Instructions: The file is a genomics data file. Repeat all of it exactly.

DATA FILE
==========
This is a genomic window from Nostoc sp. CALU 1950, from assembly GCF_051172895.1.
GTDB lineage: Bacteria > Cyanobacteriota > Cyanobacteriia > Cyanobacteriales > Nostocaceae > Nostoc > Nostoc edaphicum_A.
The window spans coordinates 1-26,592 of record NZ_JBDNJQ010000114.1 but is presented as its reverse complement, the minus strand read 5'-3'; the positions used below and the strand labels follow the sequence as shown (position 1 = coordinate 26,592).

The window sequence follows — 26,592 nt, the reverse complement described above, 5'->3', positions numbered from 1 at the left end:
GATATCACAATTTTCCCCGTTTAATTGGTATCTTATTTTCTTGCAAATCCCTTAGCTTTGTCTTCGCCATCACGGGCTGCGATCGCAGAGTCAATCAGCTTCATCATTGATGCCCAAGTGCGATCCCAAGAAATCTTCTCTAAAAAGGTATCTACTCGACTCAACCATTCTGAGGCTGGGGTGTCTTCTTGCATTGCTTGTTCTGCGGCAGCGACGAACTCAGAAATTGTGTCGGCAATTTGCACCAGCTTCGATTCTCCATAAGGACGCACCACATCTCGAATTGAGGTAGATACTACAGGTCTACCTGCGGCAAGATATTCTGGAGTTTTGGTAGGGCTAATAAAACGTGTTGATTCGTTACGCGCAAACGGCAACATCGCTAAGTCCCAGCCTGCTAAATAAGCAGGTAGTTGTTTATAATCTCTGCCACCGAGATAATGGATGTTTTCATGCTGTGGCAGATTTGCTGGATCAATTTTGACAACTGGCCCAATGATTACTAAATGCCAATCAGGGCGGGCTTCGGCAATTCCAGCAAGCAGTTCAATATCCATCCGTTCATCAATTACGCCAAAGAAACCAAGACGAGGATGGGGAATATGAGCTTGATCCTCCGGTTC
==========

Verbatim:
This is a genomic window from Nostoc sp. CALU 1950, from assembly GCF_051172895.1.
GTDB lineage: Bacteria > Cyanobacteriota > Cyanobacteriia > Cyanobacteriales > Nostocaceae > Nostoc > Nostoc edaphicum_A.
The window spans coordinates 1-26,592 of record NZ_JBDNJQ010000114.1 but is presented as its reverse complement, the minus strand read 5'-3'; the positions used below and the strand labels follow the sequence as shown (position 1 = coordinate 26,592).

The window sequence follows — 26,592 nt, the reverse complement described above, 5'->3', positions numbered from 1 at the left end:
GATATCACAATTTTCCCCGTTTAATTGGTATCTTATTTTCTTGCAAATCCCTTAGCTTTGTCTTCGCCATCACGGGCTGCGATCGCAGAGTCAATCAGCTTCATCATTGATGCCCAAGTGCGATCCCAAGAAATCTTCTCTAAAAAGGTATCTACTCGACTCAACCATTCTGAGGCTGGGGTGTCTTCTTGCATTGCTTGTTCTGCGGCAGCGACGAACTCAGAAATTGTGTCGGCAATTTGCACCAGCTTCGATTCTCCATAAGGACGCACCACATCTCGAATTGAGGTAGATACTACAGGTCTACCTGCGGCAAGATATTCTGGAGTTTTGGTAGGGCTAATAAAACGTGTTGATTCGTTACGCGCAAACGGCAACATCGCTAAGTCCCAGCCTGCTAAATAAGCAGGTAGTTGTTTATAATCTCTGCCACCGAGATAATGGATGTTTTCATGCTGTGGCAGATTTGCTGGATCAATTTTGACAACTGGCCCAATGATTACTAAATGCCAATCAGGGCGGGCTTCGGCAATTCCAGCAAGCAGTTCAATATCCATCCGTTCATCAATTACGCCAAAGAAACCAAGACGAGGATGGGGAATATGAGCTTGATCCTCCGGTTC